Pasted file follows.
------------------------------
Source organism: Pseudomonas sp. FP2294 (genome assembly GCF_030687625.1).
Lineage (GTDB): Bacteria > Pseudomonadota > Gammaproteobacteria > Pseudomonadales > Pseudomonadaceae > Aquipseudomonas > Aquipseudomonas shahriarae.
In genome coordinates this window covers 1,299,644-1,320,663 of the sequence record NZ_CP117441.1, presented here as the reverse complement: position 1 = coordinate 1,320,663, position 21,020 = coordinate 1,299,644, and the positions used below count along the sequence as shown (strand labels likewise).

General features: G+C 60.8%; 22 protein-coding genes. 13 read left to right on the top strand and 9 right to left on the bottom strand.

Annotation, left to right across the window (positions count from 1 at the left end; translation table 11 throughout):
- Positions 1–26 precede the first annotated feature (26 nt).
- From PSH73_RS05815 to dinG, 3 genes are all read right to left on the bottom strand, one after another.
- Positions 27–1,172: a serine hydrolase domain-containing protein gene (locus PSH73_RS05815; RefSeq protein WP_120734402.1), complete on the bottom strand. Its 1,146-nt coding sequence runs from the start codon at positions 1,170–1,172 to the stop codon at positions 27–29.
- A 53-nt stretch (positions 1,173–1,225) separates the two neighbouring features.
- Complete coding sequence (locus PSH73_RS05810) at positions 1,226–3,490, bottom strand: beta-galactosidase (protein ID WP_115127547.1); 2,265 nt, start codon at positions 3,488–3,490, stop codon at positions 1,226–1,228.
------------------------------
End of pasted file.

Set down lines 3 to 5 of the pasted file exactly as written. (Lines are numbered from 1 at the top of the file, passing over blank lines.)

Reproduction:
In genome coordinates this window covers 1,299,644-1,320,663 of the sequence record NZ_CP117441.1, presented here as the reverse complement: position 1 = coordinate 1,320,663, position 21,020 = coordinate 1,299,644, and the positions used below count along the sequence as shown (strand labels likewise).

General features: G+C 60.8%; 22 protein-coding genes. 13 read left to right on the top strand and 9 right to left on the bottom strand.

Annotation, left to right across the window (positions count from 1 at the left end; translation table 11 throughout):